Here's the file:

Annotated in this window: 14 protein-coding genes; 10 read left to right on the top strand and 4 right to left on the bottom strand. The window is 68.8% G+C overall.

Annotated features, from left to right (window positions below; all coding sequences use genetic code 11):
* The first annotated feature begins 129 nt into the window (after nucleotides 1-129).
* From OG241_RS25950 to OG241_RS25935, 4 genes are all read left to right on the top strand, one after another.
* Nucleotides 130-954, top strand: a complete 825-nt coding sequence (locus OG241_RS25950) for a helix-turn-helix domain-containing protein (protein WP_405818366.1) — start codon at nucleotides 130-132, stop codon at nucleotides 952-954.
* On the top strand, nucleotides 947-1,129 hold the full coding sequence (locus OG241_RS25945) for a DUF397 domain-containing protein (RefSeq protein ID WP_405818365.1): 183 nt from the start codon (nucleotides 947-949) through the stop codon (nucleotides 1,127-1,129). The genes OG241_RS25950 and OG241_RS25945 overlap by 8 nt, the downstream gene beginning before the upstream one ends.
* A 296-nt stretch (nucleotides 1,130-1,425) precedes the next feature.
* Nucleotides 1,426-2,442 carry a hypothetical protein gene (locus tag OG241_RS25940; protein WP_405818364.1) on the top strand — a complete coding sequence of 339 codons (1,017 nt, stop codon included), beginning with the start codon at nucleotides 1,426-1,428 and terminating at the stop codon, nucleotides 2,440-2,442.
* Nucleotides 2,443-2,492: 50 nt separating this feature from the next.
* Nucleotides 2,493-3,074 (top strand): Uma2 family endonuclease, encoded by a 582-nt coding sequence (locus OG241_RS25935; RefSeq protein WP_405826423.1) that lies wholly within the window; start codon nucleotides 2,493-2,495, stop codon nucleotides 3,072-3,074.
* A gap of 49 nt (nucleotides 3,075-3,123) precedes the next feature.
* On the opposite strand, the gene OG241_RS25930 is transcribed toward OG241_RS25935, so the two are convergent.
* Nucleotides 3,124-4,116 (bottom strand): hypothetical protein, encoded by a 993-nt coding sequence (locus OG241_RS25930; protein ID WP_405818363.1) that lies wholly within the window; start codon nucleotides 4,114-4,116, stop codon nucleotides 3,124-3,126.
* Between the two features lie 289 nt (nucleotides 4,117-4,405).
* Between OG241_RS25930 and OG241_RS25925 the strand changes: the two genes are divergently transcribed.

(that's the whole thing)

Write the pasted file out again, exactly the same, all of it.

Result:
Annotated in this window: 14 protein-coding genes; 10 read left to right on the top strand and 4 right to left on the bottom strand. The window is 68.8% G+C overall.

Annotated features, from left to right (window positions below; all coding sequences use genetic code 11):
* The first annotated feature begins 129 nt into the window (after nucleotides 1-129).
* From OG241_RS25950 to OG241_RS25935, 4 genes are all read left to right on the top strand, one after another.
* Nucleotides 130-954, top strand: a complete 825-nt coding sequence (locus OG241_RS25950) for a helix-turn-helix domain-containing protein (protein WP_405818366.1) — start codon at nucleotides 130-132, stop codon at nucleotides 952-954.
* On the top strand, nucleotides 947-1,129 hold the full coding sequence (locus OG241_RS25945) for a DUF397 domain-containing protein (RefSeq protein ID WP_405818365.1): 183 nt from the start codon (nucleotides 947-949) through the stop codon (nucleotides 1,127-1,129). The genes OG241_RS25950 and OG241_RS25945 overlap by 8 nt, the downstream gene beginning before the upstream one ends.
* A 296-nt stretch (nucleotides 1,130-1,425) precedes the next feature.
* Nucleotides 1,426-2,442 carry a hypothetical protein gene (locus tag OG241_RS25940; protein WP_405818364.1) on the top strand — a complete coding sequence of 339 codons (1,017 nt, stop codon included), beginning with the start codon at nucleotides 1,426-1,428 and terminating at the stop codon, nucleotides 2,440-2,442.
* Nucleotides 2,443-2,492: 50 nt separating this feature from the next.
* Nucleotides 2,493-3,074 (top strand): Uma2 family endonuclease, encoded by a 582-nt coding sequence (locus OG241_RS25935; RefSeq protein WP_405826423.1) that lies wholly within the window; start codon nucleotides 2,493-2,495, stop codon nucleotides 3,072-3,074.
* A gap of 49 nt (nucleotides 3,075-3,123) precedes the next feature.
* On the opposite strand, the gene OG241_RS25930 is transcribed toward OG241_RS25935, so the two are convergent.
* Nucleotides 3,124-4,116 (bottom strand): hypothetical protein, encoded by a 993-nt coding sequence (locus OG241_RS25930; protein ID WP_405818363.1) that lies wholly within the window; start codon nucleotides 4,114-4,116, stop codon nucleotides 3,124-3,126.
* Between the two features lie 289 nt (nucleotides 4,117-4,405).
* Between OG241_RS25930 and OG241_RS25925 the strand changes: the two genes are divergently transcribed.